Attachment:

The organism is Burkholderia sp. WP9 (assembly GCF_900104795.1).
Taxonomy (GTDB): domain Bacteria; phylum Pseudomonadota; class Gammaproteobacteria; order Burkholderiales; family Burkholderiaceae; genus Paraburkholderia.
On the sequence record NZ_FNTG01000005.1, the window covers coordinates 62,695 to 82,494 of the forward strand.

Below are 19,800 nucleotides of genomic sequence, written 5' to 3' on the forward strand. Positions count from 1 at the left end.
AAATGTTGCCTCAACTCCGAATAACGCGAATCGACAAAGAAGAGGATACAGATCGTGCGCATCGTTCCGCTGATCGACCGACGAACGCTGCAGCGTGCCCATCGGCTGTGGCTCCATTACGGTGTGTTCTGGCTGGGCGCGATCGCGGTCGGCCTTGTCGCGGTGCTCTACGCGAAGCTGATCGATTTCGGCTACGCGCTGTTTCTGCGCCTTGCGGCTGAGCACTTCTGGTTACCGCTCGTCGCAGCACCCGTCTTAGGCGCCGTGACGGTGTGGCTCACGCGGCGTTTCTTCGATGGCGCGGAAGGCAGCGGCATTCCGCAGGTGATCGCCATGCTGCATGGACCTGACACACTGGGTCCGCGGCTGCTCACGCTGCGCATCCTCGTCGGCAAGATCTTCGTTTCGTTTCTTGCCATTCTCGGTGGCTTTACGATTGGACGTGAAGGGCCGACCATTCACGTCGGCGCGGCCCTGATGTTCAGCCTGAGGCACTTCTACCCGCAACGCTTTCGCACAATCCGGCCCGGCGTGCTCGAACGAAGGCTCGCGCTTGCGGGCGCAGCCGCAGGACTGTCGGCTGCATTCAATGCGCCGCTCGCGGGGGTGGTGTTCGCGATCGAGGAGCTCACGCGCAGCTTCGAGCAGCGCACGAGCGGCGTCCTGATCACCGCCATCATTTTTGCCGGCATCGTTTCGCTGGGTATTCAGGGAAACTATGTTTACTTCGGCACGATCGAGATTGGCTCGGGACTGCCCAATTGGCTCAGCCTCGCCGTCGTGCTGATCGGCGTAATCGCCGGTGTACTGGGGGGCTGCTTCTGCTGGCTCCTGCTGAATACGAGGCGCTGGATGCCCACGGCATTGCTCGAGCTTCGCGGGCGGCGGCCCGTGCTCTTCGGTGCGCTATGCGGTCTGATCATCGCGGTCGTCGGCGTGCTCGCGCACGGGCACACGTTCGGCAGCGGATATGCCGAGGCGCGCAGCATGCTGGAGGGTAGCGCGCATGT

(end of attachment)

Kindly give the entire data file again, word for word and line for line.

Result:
The organism is Burkholderia sp. WP9 (assembly GCF_900104795.1).
Taxonomy (GTDB): domain Bacteria; phylum Pseudomonadota; class Gammaproteobacteria; order Burkholderiales; family Burkholderiaceae; genus Paraburkholderia.
On the sequence record NZ_FNTG01000005.1, the window covers coordinates 62,695 to 82,494 of the forward strand.

Below are 19,800 nucleotides of genomic sequence, written 5' to 3' on the forward strand. Positions count from 1 at the left end.
AAATGTTGCCTCAACTCCGAATAACGCGAATCGACAAAGAAGAGGATACAGATCGTGCGCATCGTTCCGCTGATCGACCGACGAACGCTGCAGCGTGCCCATCGGCTGTGGCTCCATTACGGTGTGTTCTGGCTGGGCGCGATCGCGGTCGGCCTTGTCGCGGTGCTCTACGCGAAGCTGATCGATTTCGGCTACGCGCTGTTTCTGCGCCTTGCGGCTGAGCACTTCTGGTTACCGCTCGTCGCAGCACCCGTCTTAGGCGCCGTGACGGTGTGGCTCACGCGGCGTTTCTTCGATGGCGCGGAAGGCAGCGGCATTCCGCAGGTGATCGCCATGCTGCATGGACCTGACACACTGGGTCCGCGGCTGCTCACGCTGCGCATCCTCGTCGGCAAGATCTTCGTTTCGTTTCTTGCCATTCTCGGTGGCTTTACGATTGGACGTGAAGGGCCGACCATTCACGTCGGCGCGGCCCTGATGTTCAGCCTGAGGCACTTCTACCCGCAACGCTTTCGCACAATCCGGCCCGGCGTGCTCGAACGAAGGCTCGCGCTTGCGGGCGCAGCCGCAGGACTGTCGGCTGCATTCAATGCGCCGCTCGCGGGGGTGGTGTTCGCGATCGAGGAGCTCACGCGCAGCTTCGAGCAGCGCACGAGCGGCGTCCTGATCACCGCCATCATTTTTGCCGGCATCGTTTCGCTGGGTATTCAGGGAAACTATGTTTACTTCGGCACGATCGAGATTGGCTCGGGACTGCCCAATTGGCTCAGCCTCGCCGTCGTGCTGATCGGCGTAATCGCCGGTGTACTGGGGGGCTGCTTCTGCTGGCTCCTGCTGAATACGAGGCGCTGGATGCCCACGGCATTGCTCGAGCTTCGCGGGCGGCGGCCCGTGCTCTTCGGTGCGCTATGCGGTCTGATCATCGCGGTCGTCGGCGTGCTCGCGCACGGGCACACGTTCGGCAGCGGATATGCCGAGGCGCGCAGCATGCTGGAGGGTAGCGCGCATGT